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Monday, May 17, 2021

Colombia tax protests: At least 17 dead, ombudsman says

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Colombia’s office of the ombudsman has confirmed that at least 17 people were killed in five days of protests against a proposed tax reform.

At least 800 people were injured as the police clashed with demonstrators in major cities.

Human rights groups and protesters have accused riot police squads of using unnecessary force.

The reforms, which would have increased taxes on low- and middle-income groups, have now been shelved.

The casualty figures were made public by Colombia’s office of the ombudsman which used data provided by the police and the attorney general’s office.

A person talks to a police officer during a protest against the tax reform of President Ivan Duque's government in Bogota, Colombia, May 1, 2021.

Reuters
Tally of victims

  • 16 number of civilians killed

  • 1number of police officers killed

  • 254number of civilians injured

  • 457number of police officers injures

Source: Colombia’s office of the ombudsman

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They confirm reports by human rights groups which had reported more than a dozen people killed in protests in Colombia’s major cities.

Colombia’s ombudsman, Carlos Camargo, told Caracol Radio that the figure of those killed could be higher than the 17 they have so far listed. He said his office had received reports of 20 deaths but had not yet been able to verify all the reports.

Colombia’s ombudsman’s office is an official government agency tasked with overseeing the protection of citizens’ human and civil rights.

What were the protests about?

The protests started on Wednesday, when the largest trade unions called for a national strike to oppose the now shelved tax reform.

The government argued that the reform was key to mitigating Colombia’s economic crisis. Its gross domestic product (GDP) dropped by 6.8% last year, the deepest crash in half a century, and the coronavirus pandemic has further driven up its unemployment rate.

The proposed reform would have lowered the threshold at which salaries are taxed, affecting anyone with a monthly income of $656 (£470) or more. It would also have eliminated many of the current exemptions enjoyed by individuals, as well as increasing taxes imposed on businesses.

It caused outrage among Colombians already battered by the pandemic and the protests were joined by many middle-class people who feared the changes could see them slip into poverty.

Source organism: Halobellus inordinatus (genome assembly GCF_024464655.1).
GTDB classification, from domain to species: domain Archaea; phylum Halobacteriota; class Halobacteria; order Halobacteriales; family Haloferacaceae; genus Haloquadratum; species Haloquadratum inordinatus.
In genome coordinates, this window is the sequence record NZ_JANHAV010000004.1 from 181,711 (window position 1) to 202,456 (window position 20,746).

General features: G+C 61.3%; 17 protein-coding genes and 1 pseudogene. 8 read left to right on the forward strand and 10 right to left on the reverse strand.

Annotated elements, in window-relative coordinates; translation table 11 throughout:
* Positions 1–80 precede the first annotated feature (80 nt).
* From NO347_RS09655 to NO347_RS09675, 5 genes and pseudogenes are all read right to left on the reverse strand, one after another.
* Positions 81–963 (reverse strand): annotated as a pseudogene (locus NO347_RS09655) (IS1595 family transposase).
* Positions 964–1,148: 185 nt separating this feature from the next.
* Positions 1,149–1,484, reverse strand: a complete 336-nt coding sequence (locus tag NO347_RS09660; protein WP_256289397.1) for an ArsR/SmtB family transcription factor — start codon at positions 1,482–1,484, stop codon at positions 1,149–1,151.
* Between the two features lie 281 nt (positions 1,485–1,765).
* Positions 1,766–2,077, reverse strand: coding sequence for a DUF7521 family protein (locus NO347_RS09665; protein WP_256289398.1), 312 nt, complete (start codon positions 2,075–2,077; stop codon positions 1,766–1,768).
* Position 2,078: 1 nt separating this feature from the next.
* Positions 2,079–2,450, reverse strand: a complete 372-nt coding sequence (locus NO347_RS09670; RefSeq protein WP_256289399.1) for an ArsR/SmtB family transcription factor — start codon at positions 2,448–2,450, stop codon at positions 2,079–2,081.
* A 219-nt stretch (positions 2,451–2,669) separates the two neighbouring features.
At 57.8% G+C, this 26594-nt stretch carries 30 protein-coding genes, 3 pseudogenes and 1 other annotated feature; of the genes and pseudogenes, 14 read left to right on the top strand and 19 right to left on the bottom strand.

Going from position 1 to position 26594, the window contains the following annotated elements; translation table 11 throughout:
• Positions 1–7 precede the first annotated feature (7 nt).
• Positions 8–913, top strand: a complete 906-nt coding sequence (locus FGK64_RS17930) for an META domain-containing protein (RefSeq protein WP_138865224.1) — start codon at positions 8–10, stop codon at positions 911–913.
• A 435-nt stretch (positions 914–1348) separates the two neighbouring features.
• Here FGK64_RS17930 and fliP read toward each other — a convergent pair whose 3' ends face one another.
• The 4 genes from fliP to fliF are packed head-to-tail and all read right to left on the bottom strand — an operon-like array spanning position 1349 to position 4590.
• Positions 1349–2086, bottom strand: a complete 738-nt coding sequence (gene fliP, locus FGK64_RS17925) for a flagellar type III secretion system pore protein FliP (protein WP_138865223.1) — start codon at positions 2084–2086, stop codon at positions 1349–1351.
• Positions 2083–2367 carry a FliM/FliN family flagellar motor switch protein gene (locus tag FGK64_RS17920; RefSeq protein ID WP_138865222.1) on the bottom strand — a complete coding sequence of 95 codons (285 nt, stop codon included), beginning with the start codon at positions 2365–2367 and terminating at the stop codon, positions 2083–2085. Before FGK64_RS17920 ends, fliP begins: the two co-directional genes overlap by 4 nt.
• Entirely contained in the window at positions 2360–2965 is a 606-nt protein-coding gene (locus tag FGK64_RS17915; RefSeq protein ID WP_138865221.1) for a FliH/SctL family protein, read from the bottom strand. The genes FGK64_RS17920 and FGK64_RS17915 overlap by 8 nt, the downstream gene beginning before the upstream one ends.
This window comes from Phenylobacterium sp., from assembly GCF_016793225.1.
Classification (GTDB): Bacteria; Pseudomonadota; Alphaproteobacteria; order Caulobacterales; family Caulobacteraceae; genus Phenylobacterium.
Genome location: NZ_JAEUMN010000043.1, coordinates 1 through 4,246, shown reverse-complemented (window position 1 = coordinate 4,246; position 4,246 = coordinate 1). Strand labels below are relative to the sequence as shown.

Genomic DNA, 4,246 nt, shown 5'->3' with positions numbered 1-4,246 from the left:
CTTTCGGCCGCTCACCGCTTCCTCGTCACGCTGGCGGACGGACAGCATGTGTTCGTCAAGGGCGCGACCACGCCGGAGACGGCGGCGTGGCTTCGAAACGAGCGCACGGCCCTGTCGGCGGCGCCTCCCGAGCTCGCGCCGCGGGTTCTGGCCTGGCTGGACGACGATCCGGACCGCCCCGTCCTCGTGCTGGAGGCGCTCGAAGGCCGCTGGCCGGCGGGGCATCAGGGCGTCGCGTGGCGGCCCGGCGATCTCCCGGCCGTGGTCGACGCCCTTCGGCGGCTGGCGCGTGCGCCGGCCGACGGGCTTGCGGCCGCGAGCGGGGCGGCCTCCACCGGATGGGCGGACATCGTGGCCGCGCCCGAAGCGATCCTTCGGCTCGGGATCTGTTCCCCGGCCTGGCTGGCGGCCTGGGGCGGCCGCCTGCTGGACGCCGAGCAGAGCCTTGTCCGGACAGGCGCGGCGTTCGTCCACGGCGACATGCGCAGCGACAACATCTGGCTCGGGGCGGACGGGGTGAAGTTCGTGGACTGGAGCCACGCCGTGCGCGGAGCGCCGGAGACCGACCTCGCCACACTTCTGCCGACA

How did they get out of hand?

Protesters took to the streets in defiance of a court order ruling that the marches should be postponed because of a current spike in Covid-19 cases.

Police were deployed in force to the major cities where members of trade unions, indigenous groups and civil society organisations converged to protest.

An indigenous man takes part in a protest against the tax reform of President Ivan Duque"s government in Bogota, Colombia April 28, 2021.

image copyrightReuters

Footage shared on social media showed police firing tear gas and clashing with demonstrators.

A protester raises her arms during a protest against the tax reform of President Ivan Duque's government in Bogota, Colombia, May 1, 2021.

image copyrightReuters

The protests were particularly violent in Cali, Colombia’s third largest city, which experienced several days of street confrontations between protesters and security forces.

Local media named on of those who died in the city’s protests as Nicolás Guerrero, a 27-year-old artist. The mayor of Cali, Jorge Iván Ospina, said Guerrero had died of a gunshot wound to the head.

“I condemn this and I ask of all police to not even think about using guns in these protests,” the mayor said.

Police reported making more than 400 arrests nationwide. They also said that across the country 20 public transport buses had been set alight by protesters, 59 businesses had been looted and more than 250 had been vandalised.

What’s the background?

It is not the first time that anti-government protests have turned deadly in Colombia.

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This post courtesy of BBC-World

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